Courtney Kemp Agboh makes being a television show runner look effortless but any veteran in the industry—a white male, dominated and lucrative field—will tell you the honest and raw truth and that it’s not an easy task and those who excel must approach the job with measured passion. 


It’s not news to anyone that women and non-white writers continue to be grossly underrepresented, in television, as compared with their numbers in the general public. The Writers Guild of America (WGA) release yearly reports tracking such sad factual numbers. On recent findings female writers, African Americans, Latino, Asian-Americans and Native Americans were underrepresented, respectively by a factor of 2-to-1, African-Americans by 6-1, Latinos by 9-1, Asian-Americans by 4-1 and Native Americans by 12-1.


To help bridge the glaring gap many solid writer programs have taken root and produced some of the finest writers/show creators, of color, which has begun to change the color of a writers room.  To become a show-runner — the next step out of the writers’ room — is not a job made to be filled by many.  To that end, the WGA created the Show-runner Training Program (SRTP) to address the delicate skills needed to even be considered and even then, for people of color and women, the numbers that actual hold that post is rare.


SRTP is conducted in partnership with the Alliance of Motion Picture and Television Producers, and the extensive training program is designed to help senior-level writer-producers and recent creators hone the skills necessary to become successful show-runners in today’s television landscape. To qualify a candidate must be an active WGAW or WGAE member in good standing with “Producer” level credit or above on a current, dramatic (comedy or drama) television series and/or an active studio or network pilot or pilot script commitment. A recommandation must be submitted on the writer’s behalf by a current or recent (2013-2016) show-runner, or executive producer, or a network or studio executive (from the development or current departments).


Hopefully, you get a glimpse on how high the mountain top is from the bottom.  To climb this terrain, reach the top and thrive requires the strength and skill. 


Some of the alumni that has been benefited from SRTP include Cheo Hodari Coker (Luke Cage), Malcolm Spellman and, Courtney Kemp.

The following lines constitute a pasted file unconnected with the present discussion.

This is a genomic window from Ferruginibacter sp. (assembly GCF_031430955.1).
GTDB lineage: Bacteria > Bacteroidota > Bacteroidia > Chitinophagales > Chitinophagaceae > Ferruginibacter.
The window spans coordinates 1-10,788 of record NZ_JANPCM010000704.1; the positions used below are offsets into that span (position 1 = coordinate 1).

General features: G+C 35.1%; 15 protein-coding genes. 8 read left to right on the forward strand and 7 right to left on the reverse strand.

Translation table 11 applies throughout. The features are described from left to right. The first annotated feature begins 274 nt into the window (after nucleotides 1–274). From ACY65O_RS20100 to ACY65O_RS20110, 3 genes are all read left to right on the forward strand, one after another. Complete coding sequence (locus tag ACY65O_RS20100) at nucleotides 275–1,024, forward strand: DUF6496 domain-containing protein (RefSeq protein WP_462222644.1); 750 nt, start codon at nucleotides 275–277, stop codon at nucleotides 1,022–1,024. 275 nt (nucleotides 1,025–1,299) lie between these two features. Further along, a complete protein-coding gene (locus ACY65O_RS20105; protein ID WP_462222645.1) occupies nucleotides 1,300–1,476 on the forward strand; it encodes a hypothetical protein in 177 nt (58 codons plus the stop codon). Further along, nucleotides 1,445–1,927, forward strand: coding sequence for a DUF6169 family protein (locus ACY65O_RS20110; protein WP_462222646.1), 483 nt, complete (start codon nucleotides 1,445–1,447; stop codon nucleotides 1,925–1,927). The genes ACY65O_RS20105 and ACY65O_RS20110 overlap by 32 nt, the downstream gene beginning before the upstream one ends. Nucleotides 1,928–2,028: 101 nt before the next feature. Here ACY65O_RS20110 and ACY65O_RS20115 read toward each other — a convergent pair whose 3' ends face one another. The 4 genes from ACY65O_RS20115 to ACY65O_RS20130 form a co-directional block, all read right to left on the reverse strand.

On June 25 Starz’s Power, created by Courtney A. Kemp serves as showrunner and executive producer of Power. Curtis “50 Cent” Jackson, Mark Canton, Randall Emmett and Gary Lennon serve as executive producers.


Starting their 4th year, Power follows James “Ghost” St. Patrick (Omari Hardwick), a drug kingpin living a double life who in season 4 seeks to find redemption. The 10-episode fourth season picks up on the heels of James’ highly publicized arrest by his ex-girlfriend, Assistant U.S. Attorney Angela Valdes (Lela Loren), for the murder of FBI Agent Greg Knox—a crime he did not commit. Ghost can’t outrun his past choices and mounting enemies this season, which threaten his freedom and his family’s safety at every turn. His fight for redemption brings him face-to-face with the Feds, the media, new allies, and old foes. But the biggest obstacle for Ghost remains himself and his internal struggle between the man he wants to be and the one he really is.


Since the launch of Starz’s Power the main stream media chatter, comparing the series to Fox’s Empire, has been kicked up to provide all the necessary ingredients for a “cat fight”


offering up a ridiculous question on how “can the market place maintain interest in following the lives of complex African-American characters with two different shows?”  Incredulous and infuriating at which Courtney Kemp Agboh spoke the truth:   “This would never have been asked to a white producer” and she’s absolutely correct.


In 2015, when I had the opportunity to ask Kemp Agboh about her day, this is what she offered to share: 


“A typical day in the writers room is like an improv performance, because we are all talking all the time, shooting out ideas — this that and the other,” reveled Agboh who, underscoring her point, snapped her slender fingers in a fast, syncopated beat. “In order to write for television, you must be able to come up with an idea, really fast, have a conversation and understand why it works, or doesn’t work (and) understand its’ greater implications.”


Case in point, Agboh brought up the second episode, of the first season, which she wrote, where she placed a key chain into the story, she added that this series is “very well plotted and for an audience that pays attention, it’s [the key chain] a gift, to be appreciated and understood later.”


Looking back over three seasons of Power, it’s easy to, now, fully appreciate her level of detail: hindsight being 20/20.  She continued, “It’s a little thing for them [Ghost and Angela, played by Lela Loren] stealing something, together, as kids, but then we ask [creatively] ‘what does that mean later?’ — I learned a lot of lessons, while writing for the Good Wife — when you drop, some little tiny hint, you always try to connect that later.  It’s a gift for an audience, that’s paying attention, but it’s also about the fact that the whole show is about the domino effect, how one decision — made over here — will carry over here.”


More with Courtney Kemp Agboh and the 4th season of Power in June.

Category: Cover Stories